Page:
The next element of the imaging system of the present invention is a chromatic lens 56. The chromatic lens 56 focuses the collimated light beam. Various embodiments of the present invention are possible. This imaging system can be used to expose recording media 58 directly, or in conjunction with any deflector system 57. The deflector system 57 may include a raster scanning system such as a drum, a mirror, or any deflector device in the illumination of photosensitive recording media 58′.
Another embodiment of the present invention is a method for exposing photosensitive material. The method comprises providing a beam of polychromatic light to an optical-modulator, modulating the beam and subsequently focusing the polychromatic beam with achromatic optics and thus providing a wavefront of radiation free of chromatic aberrations to a chromatic lens. The methods further comprises focusing the radiation beam with the chromatic lens onto photosensitive recording media, or a deflecting device which then directs the beam from the chromatic lens to photosensitive recording media.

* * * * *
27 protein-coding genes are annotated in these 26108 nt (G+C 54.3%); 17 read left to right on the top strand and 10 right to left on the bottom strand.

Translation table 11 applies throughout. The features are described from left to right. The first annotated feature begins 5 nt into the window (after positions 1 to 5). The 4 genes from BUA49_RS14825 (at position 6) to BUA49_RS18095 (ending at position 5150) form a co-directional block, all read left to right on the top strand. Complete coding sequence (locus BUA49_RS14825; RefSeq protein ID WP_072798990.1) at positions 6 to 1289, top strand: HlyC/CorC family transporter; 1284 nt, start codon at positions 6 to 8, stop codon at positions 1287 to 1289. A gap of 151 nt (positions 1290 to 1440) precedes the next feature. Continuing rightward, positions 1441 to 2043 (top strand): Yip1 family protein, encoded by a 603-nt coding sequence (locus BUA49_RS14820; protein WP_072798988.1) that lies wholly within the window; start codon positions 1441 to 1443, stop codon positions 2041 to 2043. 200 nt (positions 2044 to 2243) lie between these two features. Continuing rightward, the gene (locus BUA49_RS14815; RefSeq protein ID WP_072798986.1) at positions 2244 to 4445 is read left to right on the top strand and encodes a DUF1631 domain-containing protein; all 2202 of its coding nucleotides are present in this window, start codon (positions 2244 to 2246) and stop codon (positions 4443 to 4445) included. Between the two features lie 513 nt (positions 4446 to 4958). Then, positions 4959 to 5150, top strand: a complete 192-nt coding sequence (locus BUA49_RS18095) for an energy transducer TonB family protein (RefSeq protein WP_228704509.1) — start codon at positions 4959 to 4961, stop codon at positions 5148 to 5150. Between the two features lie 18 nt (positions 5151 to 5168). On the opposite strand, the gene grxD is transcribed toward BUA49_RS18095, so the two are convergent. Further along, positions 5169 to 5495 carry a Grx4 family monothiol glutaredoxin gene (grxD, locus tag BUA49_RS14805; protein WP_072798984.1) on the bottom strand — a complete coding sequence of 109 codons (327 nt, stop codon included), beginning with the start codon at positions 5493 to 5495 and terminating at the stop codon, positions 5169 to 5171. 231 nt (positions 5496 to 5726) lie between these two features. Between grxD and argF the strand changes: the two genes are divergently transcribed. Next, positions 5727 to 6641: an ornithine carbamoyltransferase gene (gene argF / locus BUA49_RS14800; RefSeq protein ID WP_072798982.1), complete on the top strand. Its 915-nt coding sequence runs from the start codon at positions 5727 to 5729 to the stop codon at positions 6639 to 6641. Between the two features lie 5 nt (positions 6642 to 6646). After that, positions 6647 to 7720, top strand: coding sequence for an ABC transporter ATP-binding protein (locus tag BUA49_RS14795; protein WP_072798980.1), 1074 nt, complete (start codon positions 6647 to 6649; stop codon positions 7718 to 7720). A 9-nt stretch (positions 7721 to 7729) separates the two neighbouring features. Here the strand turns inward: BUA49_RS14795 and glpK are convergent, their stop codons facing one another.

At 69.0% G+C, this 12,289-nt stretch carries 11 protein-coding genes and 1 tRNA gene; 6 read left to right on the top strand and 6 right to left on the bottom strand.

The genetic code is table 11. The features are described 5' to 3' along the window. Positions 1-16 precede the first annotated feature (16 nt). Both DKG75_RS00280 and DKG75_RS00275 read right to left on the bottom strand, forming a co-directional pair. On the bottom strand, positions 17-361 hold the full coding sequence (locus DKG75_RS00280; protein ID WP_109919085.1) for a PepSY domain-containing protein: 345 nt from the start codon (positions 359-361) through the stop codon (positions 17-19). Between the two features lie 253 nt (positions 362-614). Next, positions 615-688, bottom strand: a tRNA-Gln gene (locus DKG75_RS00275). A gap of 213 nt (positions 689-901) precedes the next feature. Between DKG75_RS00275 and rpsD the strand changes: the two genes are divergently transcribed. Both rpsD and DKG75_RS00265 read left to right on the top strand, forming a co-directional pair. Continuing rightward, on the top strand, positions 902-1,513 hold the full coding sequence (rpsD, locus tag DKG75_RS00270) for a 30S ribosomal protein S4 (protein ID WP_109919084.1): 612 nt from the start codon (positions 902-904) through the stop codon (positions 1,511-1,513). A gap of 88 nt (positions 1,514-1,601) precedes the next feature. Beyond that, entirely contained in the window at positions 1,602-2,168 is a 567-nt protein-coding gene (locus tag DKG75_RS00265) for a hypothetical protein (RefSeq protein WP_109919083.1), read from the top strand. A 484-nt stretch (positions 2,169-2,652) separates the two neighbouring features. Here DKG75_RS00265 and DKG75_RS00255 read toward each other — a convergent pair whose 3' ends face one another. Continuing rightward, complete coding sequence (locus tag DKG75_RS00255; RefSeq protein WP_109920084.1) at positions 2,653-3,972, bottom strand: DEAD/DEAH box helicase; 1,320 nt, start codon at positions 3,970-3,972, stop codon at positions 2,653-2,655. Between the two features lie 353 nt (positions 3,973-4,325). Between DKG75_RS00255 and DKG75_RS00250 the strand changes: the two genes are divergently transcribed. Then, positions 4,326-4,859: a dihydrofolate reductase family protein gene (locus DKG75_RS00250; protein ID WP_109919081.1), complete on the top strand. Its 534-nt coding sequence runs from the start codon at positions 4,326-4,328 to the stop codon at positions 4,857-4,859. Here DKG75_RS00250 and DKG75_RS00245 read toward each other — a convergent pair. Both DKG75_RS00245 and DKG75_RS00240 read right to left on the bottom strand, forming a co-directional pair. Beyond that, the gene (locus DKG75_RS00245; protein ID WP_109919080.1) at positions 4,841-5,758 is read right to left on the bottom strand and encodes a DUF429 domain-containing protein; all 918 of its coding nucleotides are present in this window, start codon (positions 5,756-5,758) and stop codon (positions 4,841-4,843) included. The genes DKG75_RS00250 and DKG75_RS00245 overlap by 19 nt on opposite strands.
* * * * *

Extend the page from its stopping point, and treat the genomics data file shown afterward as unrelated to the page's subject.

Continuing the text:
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|U.S. Classification||347/258, 347/244|
|International Classification||G02B13/00, G02B3/10, B41J2/44, G03F7/20|
|Cooperative Classification||B41J2/442, G03F7/2004, G02B3/10|
|European Classification||G02B3/10, B41J2/44C, G03F7/20A2|
|Aug 25, 2000||AS||Assignment|
Owner name: KUBOTA RESEARCH ASSOCIATES INC., DELAWARE
Free format text: ASSIGNMENT OF ASSIGNORS INTEREST;ASSIGNORS:KUBOTA, MASANORI;KUBOTA, AYAKO;KUBOTA, MUNETAKA;REEL/FRAME:011062/0054;SIGNING DATES FROM 20000720 TO 20000728
|Sep 27, 2005||FPAY||Fee payment|
Year of fee payment: 4
|Sep 22, 2009||FPAY||Fee payment|
Year of fee payment: 8
|Nov 15, 2013||REMI||Maintenance fee reminder mailed|
|Apr 9, 2014||LAPS||Lapse for failure to pay maintenance fees|
|May 27, 2014||FP||Expired due to failure to pay maintenance fee|
Effective date: 20140409